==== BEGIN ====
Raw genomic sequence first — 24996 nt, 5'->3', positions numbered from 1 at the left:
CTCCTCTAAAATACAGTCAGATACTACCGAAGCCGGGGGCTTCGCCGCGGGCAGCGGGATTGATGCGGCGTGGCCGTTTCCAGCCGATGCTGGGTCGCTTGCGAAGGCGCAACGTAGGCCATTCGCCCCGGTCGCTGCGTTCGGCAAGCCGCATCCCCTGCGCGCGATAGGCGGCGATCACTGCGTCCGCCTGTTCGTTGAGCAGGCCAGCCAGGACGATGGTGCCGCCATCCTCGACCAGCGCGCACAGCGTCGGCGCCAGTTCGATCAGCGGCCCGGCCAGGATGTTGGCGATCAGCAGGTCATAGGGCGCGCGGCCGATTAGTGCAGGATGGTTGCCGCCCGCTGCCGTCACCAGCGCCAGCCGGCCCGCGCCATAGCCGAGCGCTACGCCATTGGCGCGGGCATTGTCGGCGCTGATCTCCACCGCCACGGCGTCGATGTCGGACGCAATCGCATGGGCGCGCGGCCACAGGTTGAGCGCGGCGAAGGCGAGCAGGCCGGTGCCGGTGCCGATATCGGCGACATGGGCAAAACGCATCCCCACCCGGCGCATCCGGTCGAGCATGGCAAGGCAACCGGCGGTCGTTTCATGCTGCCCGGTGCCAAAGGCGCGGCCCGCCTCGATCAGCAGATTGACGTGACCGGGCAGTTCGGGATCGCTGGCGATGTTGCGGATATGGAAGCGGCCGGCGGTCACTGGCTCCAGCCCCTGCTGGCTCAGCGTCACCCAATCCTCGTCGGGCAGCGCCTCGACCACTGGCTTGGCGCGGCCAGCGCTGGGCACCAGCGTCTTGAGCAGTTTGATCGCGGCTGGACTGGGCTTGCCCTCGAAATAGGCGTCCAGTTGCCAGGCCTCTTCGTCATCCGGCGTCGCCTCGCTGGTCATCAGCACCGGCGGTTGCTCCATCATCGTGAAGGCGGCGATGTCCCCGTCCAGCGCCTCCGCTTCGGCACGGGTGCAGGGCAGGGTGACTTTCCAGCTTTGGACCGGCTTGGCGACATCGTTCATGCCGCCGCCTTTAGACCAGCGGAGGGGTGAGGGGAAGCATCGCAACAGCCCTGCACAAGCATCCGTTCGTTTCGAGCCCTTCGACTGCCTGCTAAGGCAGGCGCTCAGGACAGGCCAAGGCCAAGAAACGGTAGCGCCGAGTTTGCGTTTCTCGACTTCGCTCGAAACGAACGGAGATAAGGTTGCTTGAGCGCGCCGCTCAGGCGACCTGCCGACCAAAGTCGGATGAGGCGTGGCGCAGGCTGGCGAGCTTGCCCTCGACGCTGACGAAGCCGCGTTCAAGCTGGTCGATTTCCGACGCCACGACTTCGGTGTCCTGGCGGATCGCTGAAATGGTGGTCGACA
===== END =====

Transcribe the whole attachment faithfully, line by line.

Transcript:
Raw genomic sequence first — 24996 nt, 5'->3', positions numbered from 1 at the left:
CTCCTCTAAAATACAGTCAGATACTACCGAAGCCGGGGGCTTCGCCGCGGGCAGCGGGATTGATGCGGCGTGGCCGTTTCCAGCCGATGCTGGGTCGCTTGCGAAGGCGCAACGTAGGCCATTCGCCCCGGTCGCTGCGTTCGGCAAGCCGCATCCCCTGCGCGCGATAGGCGGCGATCACTGCGTCCGCCTGTTCGTTGAGCAGGCCAGCCAGGACGATGGTGCCGCCATCCTCGACCAGCGCGCACAGCGTCGGCGCCAGTTCGATCAGCGGCCCGGCCAGGATGTTGGCGATCAGCAGGTCATAGGGCGCGCGGCCGATTAGTGCAGGATGGTTGCCGCCCGCTGCCGTCACCAGCGCCAGCCGGCCCGCGCCATAGCCGAGCGCTACGCCATTGGCGCGGGCATTGTCGGCGCTGATCTCCACCGCCACGGCGTCGATGTCGGACGCAATCGCATGGGCGCGCGGCCACAGGTTGAGCGCGGCGAAGGCGAGCAGGCCGGTGCCGGTGCCGATATCGGCGACATGGGCAAAACGCATCCCCACCCGGCGCATCCGGTCGAGCATGGCAAGGCAACCGGCGGTCGTTTCATGCTGCCCGGTGCCAAAGGCGCGGCCCGCCTCGATCAGCAGATTGACGTGACCGGGCAGTTCGGGATCGCTGGCGATGTTGCGGATATGGAAGCGGCCGGCGGTCACTGGCTCCAGCCCCTGCTGGCTCAGCGTCACCCAATCCTCGTCGGGCAGCGCCTCGACCACTGGCTTGGCGCGGCCAGCGCTGGGCACCAGCGTCTTGAGCAGTTTGATCGCGGCTGGACTGGGCTTGCCCTCGAAATAGGCGTCCAGTTGCCAGGCCTCTTCGTCATCCGGCGTCGCCTCGCTGGTCATCAGCACCGGCGGTTGCTCCATCATCGTGAAGGCGGCGATGTCCCCGTCCAGCGCCTCCGCTTCGGCACGGGTGCAGGGCAGGGTGACTTTCCAGCTTTGGACCGGCTTGGCGACATCGTTCATGCCGCCGCCTTTAGACCAGCGGAGGGGTGAGGGGAAGCATCGCAACAGCCCTGCACAAGCATCCGTTCGTTTCGAGCCCTTCGACTGCCTGCTAAGGCAGGCGCTCAGGACAGGCCAAGGCCAAGAAACGGTAGCGCCGAGTTTGCGTTTCTCGACTTCGCTCGAAACGAACGGAGATAAGGTTGCTTGAGCGCGCCGCTCAGGCGACCTGCCGACCAAAGTCGGATGAGGCGTGGCGCAGGCTGGCGAGCTTGCCCTCGACGCTGACGAAGCCGCGTTCAAGCTGGTCGATTTCCGACGCCACGACTTCGGTGTCCTGGCGGATCGCTGAAATGGTGGTCGACA